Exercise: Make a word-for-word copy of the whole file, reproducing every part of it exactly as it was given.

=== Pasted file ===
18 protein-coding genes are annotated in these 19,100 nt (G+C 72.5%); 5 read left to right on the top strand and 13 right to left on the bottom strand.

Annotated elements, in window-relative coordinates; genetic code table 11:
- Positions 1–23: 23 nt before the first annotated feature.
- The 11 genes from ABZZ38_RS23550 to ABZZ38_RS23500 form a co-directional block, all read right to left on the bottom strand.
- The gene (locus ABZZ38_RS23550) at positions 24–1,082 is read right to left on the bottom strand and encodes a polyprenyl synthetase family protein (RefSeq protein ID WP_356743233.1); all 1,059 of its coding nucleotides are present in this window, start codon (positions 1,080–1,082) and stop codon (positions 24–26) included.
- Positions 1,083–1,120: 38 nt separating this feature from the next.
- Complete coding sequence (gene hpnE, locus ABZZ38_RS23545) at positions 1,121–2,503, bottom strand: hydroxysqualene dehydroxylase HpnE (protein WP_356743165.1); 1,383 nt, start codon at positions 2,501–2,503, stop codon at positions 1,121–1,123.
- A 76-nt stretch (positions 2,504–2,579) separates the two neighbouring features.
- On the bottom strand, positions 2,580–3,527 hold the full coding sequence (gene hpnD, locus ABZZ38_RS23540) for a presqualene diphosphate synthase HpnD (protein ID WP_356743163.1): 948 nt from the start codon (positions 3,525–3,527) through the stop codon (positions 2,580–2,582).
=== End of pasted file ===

18 protein-coding genes are annotated in these 19,100 nt (G+C 72.5%); 5 read left to right on the top strand and 13 right to left on the bottom strand.

Annotated elements, in window-relative coordinates; genetic code table 11:
- Positions 1–23: 23 nt before the first annotated feature.
- The 11 genes from ABZZ38_RS23550 to ABZZ38_RS23500 form a co-directional block, all read right to left on the bottom strand.
- The gene (locus ABZZ38_RS23550) at positions 24–1,082 is read right to left on the bottom strand and encodes a polyprenyl synthetase family protein (RefSeq protein ID WP_356743233.1); all 1,059 of its coding nucleotides are present in this window, start codon (positions 1,080–1,082) and stop codon (positions 24–26) included.
- Positions 1,083–1,120: 38 nt separating this feature from the next.
- Complete coding sequence (gene hpnE, locus ABZZ38_RS23545) at positions 1,121–2,503, bottom strand: hydroxysqualene dehydroxylase HpnE (protein WP_356743165.1); 1,383 nt, start codon at positions 2,501–2,503, stop codon at positions 1,121–1,123.
- A 76-nt stretch (positions 2,504–2,579) separates the two neighbouring features.
- On the bottom strand, positions 2,580–3,527 hold the full coding sequence (gene hpnD, locus ABZZ38_RS23540) for a presqualene diphosphate synthase HpnD (protein ID WP_356743163.1): 948 nt from the start codon (positions 3,525–3,527) through the stop codon (positions 2,580–2,582).